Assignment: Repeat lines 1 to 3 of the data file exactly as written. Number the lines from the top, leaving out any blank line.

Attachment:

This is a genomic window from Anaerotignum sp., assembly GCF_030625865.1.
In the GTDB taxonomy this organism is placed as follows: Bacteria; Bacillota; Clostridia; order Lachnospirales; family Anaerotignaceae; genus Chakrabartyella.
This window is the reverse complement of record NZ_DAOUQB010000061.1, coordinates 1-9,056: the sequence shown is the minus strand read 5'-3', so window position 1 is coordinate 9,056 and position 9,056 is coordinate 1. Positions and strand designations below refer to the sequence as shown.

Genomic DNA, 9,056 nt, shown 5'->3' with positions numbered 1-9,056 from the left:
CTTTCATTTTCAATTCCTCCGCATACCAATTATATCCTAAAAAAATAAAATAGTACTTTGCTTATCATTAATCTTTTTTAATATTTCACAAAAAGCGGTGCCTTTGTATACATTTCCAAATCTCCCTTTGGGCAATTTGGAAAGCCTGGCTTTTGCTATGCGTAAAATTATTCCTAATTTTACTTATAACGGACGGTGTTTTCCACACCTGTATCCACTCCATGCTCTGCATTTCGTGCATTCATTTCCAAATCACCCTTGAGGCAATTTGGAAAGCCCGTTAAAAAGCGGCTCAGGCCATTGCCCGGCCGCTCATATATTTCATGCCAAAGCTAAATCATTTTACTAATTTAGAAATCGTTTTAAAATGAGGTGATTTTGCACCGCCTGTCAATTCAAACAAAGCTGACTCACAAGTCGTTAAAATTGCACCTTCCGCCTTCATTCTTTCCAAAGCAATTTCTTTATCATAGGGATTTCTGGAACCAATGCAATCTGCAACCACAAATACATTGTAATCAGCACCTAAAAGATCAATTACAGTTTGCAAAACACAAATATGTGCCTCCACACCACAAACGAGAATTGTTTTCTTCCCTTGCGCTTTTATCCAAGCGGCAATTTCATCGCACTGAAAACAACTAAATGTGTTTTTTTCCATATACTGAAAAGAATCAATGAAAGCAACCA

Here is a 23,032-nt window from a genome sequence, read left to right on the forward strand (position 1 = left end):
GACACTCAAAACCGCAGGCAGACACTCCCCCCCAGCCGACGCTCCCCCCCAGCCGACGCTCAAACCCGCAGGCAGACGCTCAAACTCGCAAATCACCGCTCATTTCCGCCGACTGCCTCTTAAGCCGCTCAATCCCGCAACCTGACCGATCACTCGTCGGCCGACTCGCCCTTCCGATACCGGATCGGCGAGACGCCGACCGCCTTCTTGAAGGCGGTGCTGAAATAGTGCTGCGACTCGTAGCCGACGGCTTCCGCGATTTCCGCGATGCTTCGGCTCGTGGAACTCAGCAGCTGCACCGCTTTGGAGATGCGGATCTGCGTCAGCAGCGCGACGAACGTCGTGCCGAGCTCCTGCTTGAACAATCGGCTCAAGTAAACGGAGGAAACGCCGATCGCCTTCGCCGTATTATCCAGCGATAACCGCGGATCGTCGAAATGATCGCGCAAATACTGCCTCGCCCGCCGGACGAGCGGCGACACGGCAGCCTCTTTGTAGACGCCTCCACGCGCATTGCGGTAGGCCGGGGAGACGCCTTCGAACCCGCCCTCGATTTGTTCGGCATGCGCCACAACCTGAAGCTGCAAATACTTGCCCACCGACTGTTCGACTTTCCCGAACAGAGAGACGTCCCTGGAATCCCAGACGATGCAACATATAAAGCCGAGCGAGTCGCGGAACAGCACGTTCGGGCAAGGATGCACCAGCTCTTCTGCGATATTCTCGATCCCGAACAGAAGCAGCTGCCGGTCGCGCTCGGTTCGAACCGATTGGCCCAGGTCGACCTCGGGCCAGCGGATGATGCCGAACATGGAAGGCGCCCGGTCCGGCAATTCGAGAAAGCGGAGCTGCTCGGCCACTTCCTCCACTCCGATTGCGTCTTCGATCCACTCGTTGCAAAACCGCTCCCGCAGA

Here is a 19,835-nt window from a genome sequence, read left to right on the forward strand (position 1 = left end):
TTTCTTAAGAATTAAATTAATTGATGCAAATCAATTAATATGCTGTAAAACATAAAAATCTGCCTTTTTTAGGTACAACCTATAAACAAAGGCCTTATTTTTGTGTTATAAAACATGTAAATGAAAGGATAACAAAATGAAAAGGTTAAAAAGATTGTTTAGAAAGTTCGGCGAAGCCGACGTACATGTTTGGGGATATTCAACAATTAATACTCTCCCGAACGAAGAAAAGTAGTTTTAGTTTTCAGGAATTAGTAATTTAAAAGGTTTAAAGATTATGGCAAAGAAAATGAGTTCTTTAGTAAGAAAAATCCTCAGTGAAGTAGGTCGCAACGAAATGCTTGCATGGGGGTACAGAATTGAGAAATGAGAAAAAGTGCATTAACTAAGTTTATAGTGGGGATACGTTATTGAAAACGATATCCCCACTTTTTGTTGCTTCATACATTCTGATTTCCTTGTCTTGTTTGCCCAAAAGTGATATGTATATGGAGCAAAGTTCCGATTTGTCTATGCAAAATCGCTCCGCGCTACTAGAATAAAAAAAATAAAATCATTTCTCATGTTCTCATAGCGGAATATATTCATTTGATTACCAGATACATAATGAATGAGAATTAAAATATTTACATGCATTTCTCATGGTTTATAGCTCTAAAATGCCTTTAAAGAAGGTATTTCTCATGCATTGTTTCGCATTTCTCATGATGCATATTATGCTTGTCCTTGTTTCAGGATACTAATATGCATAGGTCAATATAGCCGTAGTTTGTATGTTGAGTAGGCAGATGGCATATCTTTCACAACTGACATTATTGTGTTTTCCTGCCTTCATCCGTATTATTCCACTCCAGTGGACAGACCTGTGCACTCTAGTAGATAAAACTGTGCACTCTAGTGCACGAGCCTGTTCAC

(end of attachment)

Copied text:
This is a genomic window from Anaerotignum sp., assembly GCF_030625865.1.
In the GTDB taxonomy this organism is placed as follows: Bacteria; Bacillota; Clostridia; order Lachnospirales; family Anaerotignaceae; genus Chakrabartyella.
This window is the reverse complement of record NZ_DAOUQB010000061.1, coordinates 1-9,056: the sequence shown is the minus strand read 5'-3', so window position 1 is coordinate 9,056 and position 9,056 is coordinate 1. Positions and strand designations below refer to the sequence as shown.